But let’s take a practical B2B approach. Should graphic designers be given a revenue goal? What about corporate communications? What about legal and those who protect the security of customer data? And to take it a step further, if those roles do not have revenue goals, does that mean that those roles are unimportant? 

Here is where the revenue bubble begins to burst because if everything should be about revenue, nothing else matters. 

But other aspects of business do matter. And successful brands know that very well. 

How to stop the revenue bubble from growing and bursting

The solution to the revenue bubble is tension. Healthy tension, healthy debate and a natural, productive conflict that forces one side back into balance when it gets out of line. Should there be a revenue goal? Yes. But there should be a customer experience goal set in parallel. Customer experience can be measured by satisfaction, NPS, engagement, opt-out, and other indicators that show customers like (or dislike) your brand. 

Should there be a new sales goal? Of course. But in parallel, there should be a community-growth goal, a branding goal and a product goal not tied to sales. 

Balance your revenue goals with the customer experience and balance sales with your brand. 

To sum up, while companies have benefited from the alignment that the revenue movement has created, they need to be careful not to lose sight of the less measurable aspects of the business that can differentiate a brand in the long term. And while many operators are looking to revenue as the single answer to solve their business problems, the reality is that business, like life, rarely boils down to a single thing. 

About The Author

Darrell is an award-winning marketer and Martech professional. He was named one of the top Martech Marketers to Follow in 2020, won the Fearless Marketer award in 2018, is a 2X Marketo Champion, and is a certified Salesforce Administrator. He has consulted for several Fortune 500 companies including General Electric and Abbott Laboratories and currently leads marketing operations at Amazon Web Services where he helps empower hundreds of marketers to build world-class customer experiences. Darrell is a frequent speaker at martech events, and regularly posts thought leadership content on Linkedin and Twitter.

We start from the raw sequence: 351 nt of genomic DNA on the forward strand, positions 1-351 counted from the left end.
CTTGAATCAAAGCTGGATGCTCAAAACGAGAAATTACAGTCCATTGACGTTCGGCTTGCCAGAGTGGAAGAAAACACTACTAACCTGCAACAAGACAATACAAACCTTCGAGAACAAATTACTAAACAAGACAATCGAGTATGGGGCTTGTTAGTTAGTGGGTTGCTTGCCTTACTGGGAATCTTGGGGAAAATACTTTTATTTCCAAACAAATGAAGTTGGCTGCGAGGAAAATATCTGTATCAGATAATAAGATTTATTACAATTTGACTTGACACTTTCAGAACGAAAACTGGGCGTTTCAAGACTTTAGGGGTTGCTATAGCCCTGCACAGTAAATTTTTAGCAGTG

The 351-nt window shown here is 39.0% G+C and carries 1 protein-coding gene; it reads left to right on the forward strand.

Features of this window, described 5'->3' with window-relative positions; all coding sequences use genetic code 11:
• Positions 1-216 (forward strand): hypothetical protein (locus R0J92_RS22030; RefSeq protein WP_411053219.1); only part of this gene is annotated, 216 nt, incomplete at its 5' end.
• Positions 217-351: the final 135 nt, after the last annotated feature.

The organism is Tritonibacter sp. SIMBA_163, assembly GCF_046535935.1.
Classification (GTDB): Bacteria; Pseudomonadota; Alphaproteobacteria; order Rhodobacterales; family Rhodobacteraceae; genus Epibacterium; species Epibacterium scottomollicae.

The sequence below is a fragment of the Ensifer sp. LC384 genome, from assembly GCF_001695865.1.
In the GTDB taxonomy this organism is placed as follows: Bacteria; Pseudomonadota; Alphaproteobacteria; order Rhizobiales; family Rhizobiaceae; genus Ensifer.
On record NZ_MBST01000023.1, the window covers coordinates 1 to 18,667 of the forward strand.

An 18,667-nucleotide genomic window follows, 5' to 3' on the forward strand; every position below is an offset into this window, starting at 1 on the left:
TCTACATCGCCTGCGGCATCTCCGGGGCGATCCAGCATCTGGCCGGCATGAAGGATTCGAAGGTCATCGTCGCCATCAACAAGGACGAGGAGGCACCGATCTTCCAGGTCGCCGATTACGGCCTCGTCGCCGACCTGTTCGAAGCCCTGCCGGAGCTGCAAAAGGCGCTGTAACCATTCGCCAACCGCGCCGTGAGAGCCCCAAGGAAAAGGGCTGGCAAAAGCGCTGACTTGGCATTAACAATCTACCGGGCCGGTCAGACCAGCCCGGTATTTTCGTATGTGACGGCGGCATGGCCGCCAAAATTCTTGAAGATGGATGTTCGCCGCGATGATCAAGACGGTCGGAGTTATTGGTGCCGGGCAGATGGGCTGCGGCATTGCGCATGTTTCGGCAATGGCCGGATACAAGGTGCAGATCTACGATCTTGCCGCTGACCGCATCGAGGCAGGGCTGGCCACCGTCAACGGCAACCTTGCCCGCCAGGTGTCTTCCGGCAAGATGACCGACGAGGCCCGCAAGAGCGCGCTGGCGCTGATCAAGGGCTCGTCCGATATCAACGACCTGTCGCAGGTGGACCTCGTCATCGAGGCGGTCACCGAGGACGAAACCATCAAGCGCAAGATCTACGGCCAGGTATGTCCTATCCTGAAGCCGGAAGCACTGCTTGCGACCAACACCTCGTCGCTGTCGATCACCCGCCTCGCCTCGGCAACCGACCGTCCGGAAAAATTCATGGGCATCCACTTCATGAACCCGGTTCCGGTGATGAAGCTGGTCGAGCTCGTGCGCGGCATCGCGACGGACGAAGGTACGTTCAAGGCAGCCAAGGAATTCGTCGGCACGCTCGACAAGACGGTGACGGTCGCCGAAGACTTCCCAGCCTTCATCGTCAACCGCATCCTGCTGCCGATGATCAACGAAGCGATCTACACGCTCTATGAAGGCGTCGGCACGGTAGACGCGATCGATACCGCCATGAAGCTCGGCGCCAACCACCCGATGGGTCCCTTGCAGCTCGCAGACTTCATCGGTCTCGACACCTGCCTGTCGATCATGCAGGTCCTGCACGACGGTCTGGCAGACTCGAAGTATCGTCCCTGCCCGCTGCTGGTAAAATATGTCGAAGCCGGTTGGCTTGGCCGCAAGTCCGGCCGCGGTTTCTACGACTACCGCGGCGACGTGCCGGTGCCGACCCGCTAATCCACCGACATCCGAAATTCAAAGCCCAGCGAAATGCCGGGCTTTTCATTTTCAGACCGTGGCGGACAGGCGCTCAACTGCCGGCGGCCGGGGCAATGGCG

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HubSpot to cut around 7% of workforce by end of Q1



HubSpot to cut around 7% of workforce by end of Q1

This afternoon, HubSpot announced it would be making cuts in its workforce during Q1 2023. In a Securities and Exchange Commission filing it put the scale of the cuts at 7%. This would mean losing around 500 employees from its workforce of over 7,000.

The reasons cited were a downward trend in business and a “faster deceleration” than expected following positive growth during the pandemic.

Layoffs follow swift growth. Indeed, the layoffs need to be seen against the background of very rapid growth at the company. The size of the workforce at HubSpot grew over 40% between the end of 2020 and today.

In 2022 it announced a major expansion of its international presence with new operations in Spain and the Netherlands and a plan to expand its Canadian presence in 2023.

Why we care. The current cool down in the martech space, and in tech generally, does need to be seen in the context of startling leaps forward made under pandemic conditions. As the importance of digital marketing and the digital environment in general grew at an unprecedented rate, vendors saw opportunities for growth.

The world is re-adjusting. We may not be seeing a bubble burst, but we are seeing a bubble undergoing some slight but predictable deflation.

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About the author

Kim Davis

Kim Davis is the Editorial Director of MarTech. Born in London, but a New Yorker for over two decades, Kim started covering enterprise software ten years ago. His experience encompasses SaaS for the enterprise, digital- ad data-driven urban planning, and applications of SaaS, digital technology, and data in the marketing space.

He first wrote about marketing technology as editor of Haymarket’s The Hub, a dedicated marketing tech website, which subsequently became a channel on the established direct marketing brand DMN. Kim joined DMN proper in 2016, as a senior editor, becoming Executive Editor, then Editor-in-Chief a position he held until January 2020.